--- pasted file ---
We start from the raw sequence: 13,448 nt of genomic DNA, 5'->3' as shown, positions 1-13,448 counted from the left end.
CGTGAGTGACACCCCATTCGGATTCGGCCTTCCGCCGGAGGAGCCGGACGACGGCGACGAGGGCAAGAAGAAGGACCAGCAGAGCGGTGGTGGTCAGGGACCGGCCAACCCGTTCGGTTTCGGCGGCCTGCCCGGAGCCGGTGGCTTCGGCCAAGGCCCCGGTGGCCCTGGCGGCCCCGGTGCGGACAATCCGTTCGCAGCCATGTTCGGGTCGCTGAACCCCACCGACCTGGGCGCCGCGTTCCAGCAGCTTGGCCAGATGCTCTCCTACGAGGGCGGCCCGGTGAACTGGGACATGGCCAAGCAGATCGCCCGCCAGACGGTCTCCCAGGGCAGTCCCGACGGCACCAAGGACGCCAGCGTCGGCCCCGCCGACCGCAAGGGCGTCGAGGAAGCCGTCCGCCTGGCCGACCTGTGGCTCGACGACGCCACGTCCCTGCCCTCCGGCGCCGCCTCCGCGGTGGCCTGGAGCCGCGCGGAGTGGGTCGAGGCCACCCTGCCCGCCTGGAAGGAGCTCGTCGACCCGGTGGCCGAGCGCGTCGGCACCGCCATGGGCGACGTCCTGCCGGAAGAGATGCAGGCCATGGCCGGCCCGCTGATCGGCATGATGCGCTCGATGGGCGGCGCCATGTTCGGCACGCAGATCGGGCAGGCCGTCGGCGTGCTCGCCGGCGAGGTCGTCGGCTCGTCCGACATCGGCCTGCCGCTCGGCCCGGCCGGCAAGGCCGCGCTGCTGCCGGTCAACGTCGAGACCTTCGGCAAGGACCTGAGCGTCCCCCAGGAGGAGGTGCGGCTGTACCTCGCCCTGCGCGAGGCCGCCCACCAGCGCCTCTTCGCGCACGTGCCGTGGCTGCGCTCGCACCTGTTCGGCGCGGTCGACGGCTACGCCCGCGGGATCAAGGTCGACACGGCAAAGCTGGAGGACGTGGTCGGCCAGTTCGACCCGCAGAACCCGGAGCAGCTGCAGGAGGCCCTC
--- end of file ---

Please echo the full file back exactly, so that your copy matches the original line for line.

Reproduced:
We start from the raw sequence: 13,448 nt of genomic DNA, 5'->3' as shown, positions 1-13,448 counted from the left end.
CGTGAGTGACACCCCATTCGGATTCGGCCTTCCGCCGGAGGAGCCGGACGACGGCGACGAGGGCAAGAAGAAGGACCAGCAGAGCGGTGGTGGTCAGGGACCGGCCAACCCGTTCGGTTTCGGCGGCCTGCCCGGAGCCGGTGGCTTCGGCCAAGGCCCCGGTGGCCCTGGCGGCCCCGGTGCGGACAATCCGTTCGCAGCCATGTTCGGGTCGCTGAACCCCACCGACCTGGGCGCCGCGTTCCAGCAGCTTGGCCAGATGCTCTCCTACGAGGGCGGCCCGGTGAACTGGGACATGGCCAAGCAGATCGCCCGCCAGACGGTCTCCCAGGGCAGTCCCGACGGCACCAAGGACGCCAGCGTCGGCCCCGCCGACCGCAAGGGCGTCGAGGAAGCCGTCCGCCTGGCCGACCTGTGGCTCGACGACGCCACGTCCCTGCCCTCCGGCGCCGCCTCCGCGGTGGCCTGGAGCCGCGCGGAGTGGGTCGAGGCCACCCTGCCCGCCTGGAAGGAGCTCGTCGACCCGGTGGCCGAGCGCGTCGGCACCGCCATGGGCGACGTCCTGCCGGAAGAGATGCAGGCCATGGCCGGCCCGCTGATCGGCATGATGCGCTCGATGGGCGGCGCCATGTTCGGCACGCAGATCGGGCAGGCCGTCGGCGTGCTCGCCGGCGAGGTCGTCGGCTCGTCCGACATCGGCCTGCCGCTCGGCCCGGCCGGCAAGGCCGCGCTGCTGCCGGTCAACGTCGAGACCTTCGGCAAGGACCTGAGCGTCCCCCAGGAGGAGGTGCGGCTGTACCTCGCCCTGCGCGAGGCCGCCCACCAGCGCCTCTTCGCGCACGTGCCGTGGCTGCGCTCGCACCTGTTCGGCGCGGTCGACGGCTACGCCCGCGGGATCAAGGTCGACACGGCAAAGCTGGAGGACGTGGTCGGCCAGTTCGACCCGCAGAACCCGGAGCAGCTGCAGGAGGCCCTC